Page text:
The Tesla and the Porsche: How much does EV driveability matter?

Photography: Christoph Bauer Postproduction: Wagnerchic –

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After reading some of the Porsche Taycan reviews that came out yesterday, I suddenly recalled a “conversation” I’d had with someone on Twitter a few years back about self-driving technology. Now, this was a bit before the site became quite the current-day cesspool, and I wasn’t yet accustomed to strangers yelling at me when they disagreed with something I’d said, so it stood out at the time.

If memory serves me well, I’d tweet-commented some sarcasm about how dangerous driving was to begin with in response to Autopilot criticism making the rounds, and this person replied with ALL CAPS about how the whole thing was wrong-headed because lots of people actually enjoy driving. Specifically, they said that enjoyment was part of what makes us human, and it was even hashtagged.


I politely replied that I’d been in too many accidents as a passenger and victim to not welcome the advent of self-driving with open arms. What does the new Taycan have to do with this, you ask? I promise to connect the dots, but bear with me a bit longer…

After that little flashback, I had another thought related to some personal plans of mine. One of the pieces of land my husband and I considered building our future home on had dozens of acres, so we dreamt for a moment about having a hobby garage for EV conversion projects with small test tracks and the like alongside chickens and tomatoes. Shortly after, though, it really became clear to me that the future of auto wasn’t just electric. Its drivers will have motherboards instead of flesh and blood.

I still don’t really know what to think about all that. I mean, I love microcontrollers and have a collection of stuff I’d like to solder together and write scripts for, but tinkering with neural networks is a few more calculus classes away for me to even meet the pre-reqs of learning anything useful to implement in a hobby garage. (And so forth.) Of course, my husband is all for anything that involves cars, even just legacy ICE models, but my interest was directly tied to Elon Musk & Company, and they’re pretty set on self-driving. I just couldn’t see myself retrofitting a 1959 Cadillac Eldorado with Tesla-type tech for an AI-powered vintage chauffeur. I suppose an electric tractor might be a worthy endeavor, but I digress.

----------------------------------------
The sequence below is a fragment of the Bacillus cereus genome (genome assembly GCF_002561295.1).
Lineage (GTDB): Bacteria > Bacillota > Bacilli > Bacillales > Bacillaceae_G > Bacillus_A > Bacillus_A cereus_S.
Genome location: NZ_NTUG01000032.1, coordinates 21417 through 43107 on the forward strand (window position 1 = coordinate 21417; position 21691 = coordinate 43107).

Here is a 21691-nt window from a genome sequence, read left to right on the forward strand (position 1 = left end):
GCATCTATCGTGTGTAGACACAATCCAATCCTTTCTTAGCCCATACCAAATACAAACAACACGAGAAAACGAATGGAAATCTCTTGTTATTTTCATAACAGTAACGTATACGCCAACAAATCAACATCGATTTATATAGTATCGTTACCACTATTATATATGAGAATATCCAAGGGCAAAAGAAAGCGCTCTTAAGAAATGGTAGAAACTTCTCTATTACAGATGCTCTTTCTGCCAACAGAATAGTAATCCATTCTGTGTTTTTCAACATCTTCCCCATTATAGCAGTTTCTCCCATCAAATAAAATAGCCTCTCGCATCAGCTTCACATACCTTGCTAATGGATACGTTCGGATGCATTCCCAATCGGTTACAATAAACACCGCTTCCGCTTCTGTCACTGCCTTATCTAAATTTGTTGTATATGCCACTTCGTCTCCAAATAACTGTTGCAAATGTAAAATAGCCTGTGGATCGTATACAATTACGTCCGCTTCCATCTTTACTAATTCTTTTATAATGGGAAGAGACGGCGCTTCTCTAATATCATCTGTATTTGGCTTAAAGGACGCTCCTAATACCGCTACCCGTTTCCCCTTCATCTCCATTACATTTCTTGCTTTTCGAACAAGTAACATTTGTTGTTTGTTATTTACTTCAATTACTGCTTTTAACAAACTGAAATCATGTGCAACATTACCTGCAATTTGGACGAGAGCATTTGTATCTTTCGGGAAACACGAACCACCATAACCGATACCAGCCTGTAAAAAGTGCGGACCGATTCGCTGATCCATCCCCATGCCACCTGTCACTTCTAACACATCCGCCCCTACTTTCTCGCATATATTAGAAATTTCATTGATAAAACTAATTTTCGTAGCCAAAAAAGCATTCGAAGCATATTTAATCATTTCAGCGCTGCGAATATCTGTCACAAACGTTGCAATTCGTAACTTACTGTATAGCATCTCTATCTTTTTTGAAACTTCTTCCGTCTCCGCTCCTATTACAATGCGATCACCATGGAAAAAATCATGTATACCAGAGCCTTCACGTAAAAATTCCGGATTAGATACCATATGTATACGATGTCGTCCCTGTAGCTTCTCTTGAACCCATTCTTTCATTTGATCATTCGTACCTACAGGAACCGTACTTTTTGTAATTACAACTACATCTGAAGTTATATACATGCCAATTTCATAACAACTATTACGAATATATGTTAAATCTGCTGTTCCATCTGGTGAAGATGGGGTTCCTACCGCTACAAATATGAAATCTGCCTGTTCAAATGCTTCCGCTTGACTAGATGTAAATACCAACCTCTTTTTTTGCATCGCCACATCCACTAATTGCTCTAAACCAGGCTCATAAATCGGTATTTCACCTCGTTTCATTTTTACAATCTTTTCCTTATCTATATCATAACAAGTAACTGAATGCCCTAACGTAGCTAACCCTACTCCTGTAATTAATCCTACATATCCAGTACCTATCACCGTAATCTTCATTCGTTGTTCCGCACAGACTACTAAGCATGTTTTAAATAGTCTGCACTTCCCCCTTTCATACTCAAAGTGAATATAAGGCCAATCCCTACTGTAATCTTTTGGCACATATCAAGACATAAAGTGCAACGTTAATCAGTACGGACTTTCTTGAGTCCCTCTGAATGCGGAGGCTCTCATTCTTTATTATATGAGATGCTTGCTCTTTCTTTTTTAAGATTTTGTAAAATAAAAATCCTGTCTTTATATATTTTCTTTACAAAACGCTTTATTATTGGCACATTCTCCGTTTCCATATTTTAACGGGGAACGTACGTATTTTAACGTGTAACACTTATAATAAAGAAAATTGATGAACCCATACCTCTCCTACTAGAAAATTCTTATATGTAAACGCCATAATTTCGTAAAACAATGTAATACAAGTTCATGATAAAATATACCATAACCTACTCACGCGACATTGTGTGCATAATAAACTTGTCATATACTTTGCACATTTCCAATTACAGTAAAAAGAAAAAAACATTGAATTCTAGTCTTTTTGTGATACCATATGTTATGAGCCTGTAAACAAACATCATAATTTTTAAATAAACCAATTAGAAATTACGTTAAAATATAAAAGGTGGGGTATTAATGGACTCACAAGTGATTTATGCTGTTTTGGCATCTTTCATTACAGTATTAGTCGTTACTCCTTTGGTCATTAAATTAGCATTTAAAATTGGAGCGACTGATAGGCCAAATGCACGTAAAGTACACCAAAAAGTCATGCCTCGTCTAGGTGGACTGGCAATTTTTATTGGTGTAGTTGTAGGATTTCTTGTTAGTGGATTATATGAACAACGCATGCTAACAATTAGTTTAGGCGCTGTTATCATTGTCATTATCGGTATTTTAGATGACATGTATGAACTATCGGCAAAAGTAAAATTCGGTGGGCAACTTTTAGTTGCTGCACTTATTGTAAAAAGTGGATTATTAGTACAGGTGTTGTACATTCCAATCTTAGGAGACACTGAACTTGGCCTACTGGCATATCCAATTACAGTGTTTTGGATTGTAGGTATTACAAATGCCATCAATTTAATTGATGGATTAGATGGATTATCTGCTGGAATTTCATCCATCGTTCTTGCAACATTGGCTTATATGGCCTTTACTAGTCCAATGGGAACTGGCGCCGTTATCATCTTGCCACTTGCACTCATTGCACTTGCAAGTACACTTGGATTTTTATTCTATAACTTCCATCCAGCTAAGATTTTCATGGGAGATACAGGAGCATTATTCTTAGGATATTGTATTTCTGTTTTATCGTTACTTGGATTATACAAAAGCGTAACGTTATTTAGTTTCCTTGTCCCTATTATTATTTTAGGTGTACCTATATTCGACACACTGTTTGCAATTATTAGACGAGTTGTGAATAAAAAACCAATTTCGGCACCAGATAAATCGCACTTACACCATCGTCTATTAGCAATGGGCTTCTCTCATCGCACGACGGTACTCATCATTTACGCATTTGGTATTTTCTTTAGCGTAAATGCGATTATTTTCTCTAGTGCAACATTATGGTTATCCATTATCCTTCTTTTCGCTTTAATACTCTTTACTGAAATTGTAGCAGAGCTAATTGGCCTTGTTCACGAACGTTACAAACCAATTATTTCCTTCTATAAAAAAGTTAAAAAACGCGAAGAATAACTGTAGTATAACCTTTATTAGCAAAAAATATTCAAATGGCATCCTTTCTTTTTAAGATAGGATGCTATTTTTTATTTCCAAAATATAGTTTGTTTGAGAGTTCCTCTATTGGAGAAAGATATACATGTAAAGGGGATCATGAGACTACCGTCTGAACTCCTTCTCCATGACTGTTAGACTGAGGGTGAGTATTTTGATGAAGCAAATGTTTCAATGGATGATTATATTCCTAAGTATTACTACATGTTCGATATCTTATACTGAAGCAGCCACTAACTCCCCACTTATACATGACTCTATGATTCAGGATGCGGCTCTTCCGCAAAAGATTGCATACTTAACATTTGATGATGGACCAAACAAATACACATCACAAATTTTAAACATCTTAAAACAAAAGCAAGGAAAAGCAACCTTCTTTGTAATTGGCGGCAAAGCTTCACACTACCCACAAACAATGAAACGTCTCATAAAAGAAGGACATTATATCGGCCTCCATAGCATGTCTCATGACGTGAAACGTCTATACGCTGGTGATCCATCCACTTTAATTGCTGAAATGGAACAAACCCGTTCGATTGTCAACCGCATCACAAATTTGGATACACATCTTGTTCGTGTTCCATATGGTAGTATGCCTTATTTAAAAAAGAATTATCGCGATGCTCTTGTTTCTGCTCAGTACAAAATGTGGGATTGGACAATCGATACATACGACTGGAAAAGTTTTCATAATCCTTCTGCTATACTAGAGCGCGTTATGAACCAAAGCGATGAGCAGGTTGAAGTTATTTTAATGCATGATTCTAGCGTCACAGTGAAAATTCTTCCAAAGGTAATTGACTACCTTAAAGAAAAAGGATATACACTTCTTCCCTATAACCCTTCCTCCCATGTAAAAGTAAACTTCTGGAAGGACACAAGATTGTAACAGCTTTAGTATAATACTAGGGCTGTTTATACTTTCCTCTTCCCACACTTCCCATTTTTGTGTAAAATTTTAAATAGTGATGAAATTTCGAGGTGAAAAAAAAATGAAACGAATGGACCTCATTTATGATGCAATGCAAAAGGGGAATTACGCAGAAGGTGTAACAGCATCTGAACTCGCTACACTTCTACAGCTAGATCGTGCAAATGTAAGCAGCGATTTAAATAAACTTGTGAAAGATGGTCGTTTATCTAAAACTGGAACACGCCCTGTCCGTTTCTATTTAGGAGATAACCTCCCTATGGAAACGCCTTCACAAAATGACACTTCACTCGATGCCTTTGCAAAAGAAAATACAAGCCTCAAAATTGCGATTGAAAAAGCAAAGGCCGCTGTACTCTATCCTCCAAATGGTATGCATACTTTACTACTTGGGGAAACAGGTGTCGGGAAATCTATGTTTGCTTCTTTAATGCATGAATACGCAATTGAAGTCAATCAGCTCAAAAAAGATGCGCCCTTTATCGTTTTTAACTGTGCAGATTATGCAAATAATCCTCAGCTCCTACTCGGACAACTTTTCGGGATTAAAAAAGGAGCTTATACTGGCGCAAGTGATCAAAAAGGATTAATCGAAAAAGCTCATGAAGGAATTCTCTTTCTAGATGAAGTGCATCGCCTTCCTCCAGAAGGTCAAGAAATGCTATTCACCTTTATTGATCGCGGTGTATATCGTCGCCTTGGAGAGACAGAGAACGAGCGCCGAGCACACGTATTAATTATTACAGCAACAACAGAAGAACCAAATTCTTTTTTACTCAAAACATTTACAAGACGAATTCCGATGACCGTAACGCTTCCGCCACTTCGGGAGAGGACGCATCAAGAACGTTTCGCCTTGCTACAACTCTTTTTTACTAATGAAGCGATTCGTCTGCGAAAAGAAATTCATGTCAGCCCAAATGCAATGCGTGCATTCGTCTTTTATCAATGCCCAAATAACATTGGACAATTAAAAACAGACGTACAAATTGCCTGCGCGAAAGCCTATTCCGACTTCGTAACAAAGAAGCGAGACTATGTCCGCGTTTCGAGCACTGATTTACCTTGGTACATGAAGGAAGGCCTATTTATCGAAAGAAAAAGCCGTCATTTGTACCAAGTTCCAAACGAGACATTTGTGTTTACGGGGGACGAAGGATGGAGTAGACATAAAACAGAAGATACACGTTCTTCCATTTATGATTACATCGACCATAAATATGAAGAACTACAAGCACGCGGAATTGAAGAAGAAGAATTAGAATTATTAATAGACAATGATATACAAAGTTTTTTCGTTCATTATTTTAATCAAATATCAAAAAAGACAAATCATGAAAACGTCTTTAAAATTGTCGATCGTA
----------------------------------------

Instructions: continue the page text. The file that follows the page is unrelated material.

Musk has said a few times now that buying anything other than a Tesla is like buying a horse and buggy, not because of their 0-60 mph times, Track Mode, or amazing safety ratings. Other brands are behind because of Tesla’s Full Self-Driving progress.

So, let’s circle this discussion back around to the Taycan.

September 4, 2019: World Premiere of all-electric Porsche Taycan with Niagra Falls as the backdrop (Photo: Sean Mitchell/Teslarati)

Over at The Drive, Alex Roy had some harsh words for anyone comparing Porsche’s new EV to anything Tesla: If you’re comparing the brands, you’ve missed the point. The Taycan isn’t about winning a drag race or waving around one’s testosterone (or heightened estrogen) from stoplight to stoplight. It’s about driving. Period.

“The specs almost don’t matter. It’s designed to be driven,” Roy argues. “The Taycan is for people who want to drive, and continue doing so. That’s why Porsche exists as a company. If you don’t understand that, no Porsche ever made was made for you, and the company might as well not exist.”

The Taycan’s lack of a Tesla-style Autopilot is almost a feature, he essentially says. The car driving you would take away from your experience driving the car. My Twitter troll wasn’t as elegant as Roy in making a similar point, but I suppose not every messenger has a talent for communication.

These dueling concepts have left me a bit…distraught(?)…about where to put my enthusiasm. Do I root for better EV designs or better self-driving software? Will the car matter in the end when your attention is either on the scenery or on cabin entertainment? Personally, I like newer-looking taxis, but I can’t say I’ve ever hailed one with any thought about its particular make and model. I imagine my personal self-driving vehicle purchasing decision would be similarly practical. In such a world, some basics like comfort and a smooth ride will be valued, but the experience will no longer factor in the driver or driver-initiated capabilities.

This probably seems like a silly thing to get caught up in when Level 4 and 5 autonomy still feel like eons away, but I’m also the kind of person that gets bummed about rockets being “old” and “inefficient” for long-distance space travel. Where’s my warp drive already??

(I will note that I don’t like Star Trek episodes with too much plot over tech showcases. I’m also told I’m great fun at parties. Not sure if the two are related.)

So, while the Porsche Taycan looks like it’s going to make Porsche-type people happy, is it just the latest display of legacy auto still not “getting” where EVs are headed? Or, perhaps there will always be a “manual” lane on highways and some streets in the future for those wanting to live dangerously?

This issue might not mean much for decades to come yet, but when my grandkids are looking for something to ferry me to doctor appointments, I can honestly tell them I’ve been thinking about what I want for a very long time. Perhaps I may even have made up my mind by then.

The Tesla and the Porsche: How much does EV driveability matter?
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